Building Preservation/Restoration (BPR)
The Building Preservation/Restoration (BPR) program at Belmont is one of the oldest
and most recognized programs of its kind in the nation. The program’s
emphasis on “hands-on” learning has established its curriculum as a
national model for traditional trade’s education.
The BPR program is designed to teach students the basic trades that are used to
preserve and restore historic structures. Classroom education provides a foundation
in preservation theory and history. This education is supplemented by an in-depth
technical analysis of why buildings and materials fail, and explores traditional
and modern approaches used to stabilize and repair them.
In the workshops, students take this knowledge and learn the fundamentals of most
of the basic trades while at the same time challenge their skills by completing
a number of precisely designed projects.
Finally, BPR students are taken into the field where they practice the techniques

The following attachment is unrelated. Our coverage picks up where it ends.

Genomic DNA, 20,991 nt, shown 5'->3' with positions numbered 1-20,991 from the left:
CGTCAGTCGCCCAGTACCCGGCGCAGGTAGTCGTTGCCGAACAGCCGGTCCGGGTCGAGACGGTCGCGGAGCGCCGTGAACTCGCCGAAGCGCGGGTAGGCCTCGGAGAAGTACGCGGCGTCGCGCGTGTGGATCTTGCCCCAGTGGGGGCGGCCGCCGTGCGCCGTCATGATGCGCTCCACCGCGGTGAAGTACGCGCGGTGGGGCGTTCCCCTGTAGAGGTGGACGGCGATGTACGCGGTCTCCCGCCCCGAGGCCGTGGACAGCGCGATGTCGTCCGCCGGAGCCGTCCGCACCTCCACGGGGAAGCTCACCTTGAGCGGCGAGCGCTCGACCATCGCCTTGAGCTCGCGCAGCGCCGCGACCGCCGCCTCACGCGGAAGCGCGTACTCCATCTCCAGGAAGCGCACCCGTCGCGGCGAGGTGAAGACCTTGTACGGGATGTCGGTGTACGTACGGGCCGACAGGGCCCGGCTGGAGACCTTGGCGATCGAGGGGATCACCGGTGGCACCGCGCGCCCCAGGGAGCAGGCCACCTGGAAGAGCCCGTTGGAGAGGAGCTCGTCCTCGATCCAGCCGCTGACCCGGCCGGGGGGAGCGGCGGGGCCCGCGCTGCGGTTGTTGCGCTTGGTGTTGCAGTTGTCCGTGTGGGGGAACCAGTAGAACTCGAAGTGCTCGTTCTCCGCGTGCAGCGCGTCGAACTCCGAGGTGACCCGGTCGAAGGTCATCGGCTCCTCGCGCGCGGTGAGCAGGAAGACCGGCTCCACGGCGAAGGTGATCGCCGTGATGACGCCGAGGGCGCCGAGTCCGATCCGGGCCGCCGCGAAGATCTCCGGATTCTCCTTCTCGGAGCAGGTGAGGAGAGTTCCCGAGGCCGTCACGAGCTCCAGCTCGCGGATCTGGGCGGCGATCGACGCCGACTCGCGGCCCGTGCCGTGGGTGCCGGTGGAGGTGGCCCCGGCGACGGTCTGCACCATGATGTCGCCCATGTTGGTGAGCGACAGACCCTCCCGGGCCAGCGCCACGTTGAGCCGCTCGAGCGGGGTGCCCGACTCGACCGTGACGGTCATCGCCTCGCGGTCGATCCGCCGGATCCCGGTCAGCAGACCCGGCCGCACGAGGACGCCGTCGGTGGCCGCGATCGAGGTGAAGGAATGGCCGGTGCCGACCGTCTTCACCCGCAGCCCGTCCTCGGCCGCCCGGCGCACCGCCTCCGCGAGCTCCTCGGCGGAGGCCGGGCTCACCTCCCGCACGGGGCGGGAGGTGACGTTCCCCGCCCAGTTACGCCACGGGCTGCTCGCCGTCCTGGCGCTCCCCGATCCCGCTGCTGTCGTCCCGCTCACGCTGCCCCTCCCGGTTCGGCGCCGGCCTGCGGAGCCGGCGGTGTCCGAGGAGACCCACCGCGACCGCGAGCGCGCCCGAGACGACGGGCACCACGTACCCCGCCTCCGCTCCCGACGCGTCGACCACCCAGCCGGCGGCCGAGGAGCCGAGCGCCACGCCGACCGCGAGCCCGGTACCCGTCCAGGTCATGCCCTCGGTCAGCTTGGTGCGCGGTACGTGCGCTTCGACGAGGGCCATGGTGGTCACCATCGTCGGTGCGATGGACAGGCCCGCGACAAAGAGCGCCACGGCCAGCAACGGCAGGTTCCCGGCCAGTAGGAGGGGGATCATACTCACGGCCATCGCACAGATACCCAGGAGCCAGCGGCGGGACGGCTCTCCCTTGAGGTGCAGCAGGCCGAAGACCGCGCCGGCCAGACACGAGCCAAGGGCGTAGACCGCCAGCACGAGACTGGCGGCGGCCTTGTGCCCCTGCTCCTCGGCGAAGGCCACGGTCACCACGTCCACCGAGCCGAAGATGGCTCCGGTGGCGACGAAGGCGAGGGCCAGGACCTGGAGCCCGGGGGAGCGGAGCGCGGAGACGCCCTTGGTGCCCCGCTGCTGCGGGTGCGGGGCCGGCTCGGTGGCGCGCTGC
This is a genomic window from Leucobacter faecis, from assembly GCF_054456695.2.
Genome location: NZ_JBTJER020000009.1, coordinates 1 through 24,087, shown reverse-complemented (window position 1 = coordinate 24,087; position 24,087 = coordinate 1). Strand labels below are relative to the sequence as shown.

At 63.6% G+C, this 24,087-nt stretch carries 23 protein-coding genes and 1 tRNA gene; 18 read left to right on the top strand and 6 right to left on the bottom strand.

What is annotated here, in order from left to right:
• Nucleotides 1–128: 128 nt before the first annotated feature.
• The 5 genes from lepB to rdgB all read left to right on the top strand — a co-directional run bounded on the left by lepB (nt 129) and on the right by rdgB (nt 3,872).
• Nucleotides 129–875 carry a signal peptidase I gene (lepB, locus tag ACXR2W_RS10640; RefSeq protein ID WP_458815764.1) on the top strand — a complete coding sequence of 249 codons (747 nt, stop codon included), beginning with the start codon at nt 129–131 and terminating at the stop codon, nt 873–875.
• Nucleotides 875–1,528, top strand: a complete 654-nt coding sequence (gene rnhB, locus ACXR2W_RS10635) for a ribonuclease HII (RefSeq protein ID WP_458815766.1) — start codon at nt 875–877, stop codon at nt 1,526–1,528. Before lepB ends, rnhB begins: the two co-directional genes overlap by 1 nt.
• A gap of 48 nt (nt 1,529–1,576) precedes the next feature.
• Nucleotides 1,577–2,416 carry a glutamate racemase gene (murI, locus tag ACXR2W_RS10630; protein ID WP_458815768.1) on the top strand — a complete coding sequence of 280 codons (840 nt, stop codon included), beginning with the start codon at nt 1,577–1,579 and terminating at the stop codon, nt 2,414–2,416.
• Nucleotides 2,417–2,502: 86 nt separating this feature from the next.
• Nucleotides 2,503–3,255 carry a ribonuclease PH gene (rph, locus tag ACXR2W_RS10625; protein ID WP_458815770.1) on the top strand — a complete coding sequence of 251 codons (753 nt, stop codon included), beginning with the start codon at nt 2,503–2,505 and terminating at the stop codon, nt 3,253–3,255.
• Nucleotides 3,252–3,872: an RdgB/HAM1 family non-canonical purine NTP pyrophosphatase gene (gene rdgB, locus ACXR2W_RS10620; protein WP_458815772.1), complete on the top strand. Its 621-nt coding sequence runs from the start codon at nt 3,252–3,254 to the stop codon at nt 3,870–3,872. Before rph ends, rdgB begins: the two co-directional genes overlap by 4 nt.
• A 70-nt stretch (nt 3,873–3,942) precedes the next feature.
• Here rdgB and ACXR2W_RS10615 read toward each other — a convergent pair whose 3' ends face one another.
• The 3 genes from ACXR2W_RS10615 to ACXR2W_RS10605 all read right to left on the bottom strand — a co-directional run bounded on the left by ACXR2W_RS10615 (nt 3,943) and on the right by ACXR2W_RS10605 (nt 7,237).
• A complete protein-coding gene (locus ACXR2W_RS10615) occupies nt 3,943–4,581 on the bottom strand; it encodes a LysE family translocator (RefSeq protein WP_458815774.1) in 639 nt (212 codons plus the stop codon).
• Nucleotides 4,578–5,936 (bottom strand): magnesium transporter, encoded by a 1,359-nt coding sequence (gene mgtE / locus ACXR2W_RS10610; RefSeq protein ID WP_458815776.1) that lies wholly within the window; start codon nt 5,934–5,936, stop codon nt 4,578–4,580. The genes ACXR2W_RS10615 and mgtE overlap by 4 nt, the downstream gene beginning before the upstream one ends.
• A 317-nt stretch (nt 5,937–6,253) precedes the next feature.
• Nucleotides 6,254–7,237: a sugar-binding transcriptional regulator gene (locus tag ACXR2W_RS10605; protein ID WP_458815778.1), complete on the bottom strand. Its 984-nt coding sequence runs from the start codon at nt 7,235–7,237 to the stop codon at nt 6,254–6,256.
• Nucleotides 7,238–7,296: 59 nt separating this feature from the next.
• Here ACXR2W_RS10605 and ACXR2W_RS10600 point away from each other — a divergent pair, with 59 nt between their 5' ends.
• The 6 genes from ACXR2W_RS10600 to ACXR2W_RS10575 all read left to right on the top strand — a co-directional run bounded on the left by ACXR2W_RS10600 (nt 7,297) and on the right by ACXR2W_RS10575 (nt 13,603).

learned in the workshops on real-world preservation projects. This includes
working on the department’s own historic field lab house and completing community
based projects, like restoring windows in a one-room schoolhouse, or repairing stained
glass windows from a local church.
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- Have a thorough understanding of historic preservation theory and be able to apply
that theory in real life situations.
- Understand the materials and the basic concepts behind the techniques used in the
preservation of historic buildings and be able to carry out those techniques when
- 3. Function successfully in the work environment, developing a strong work ethic
and an emphasis on quality workmanship.
Telly Award winning documentary on the 2005 International Preservation Trades
Workshop held at Belmont College featuring Roy Underhill of PBS’s Wainwright Shop.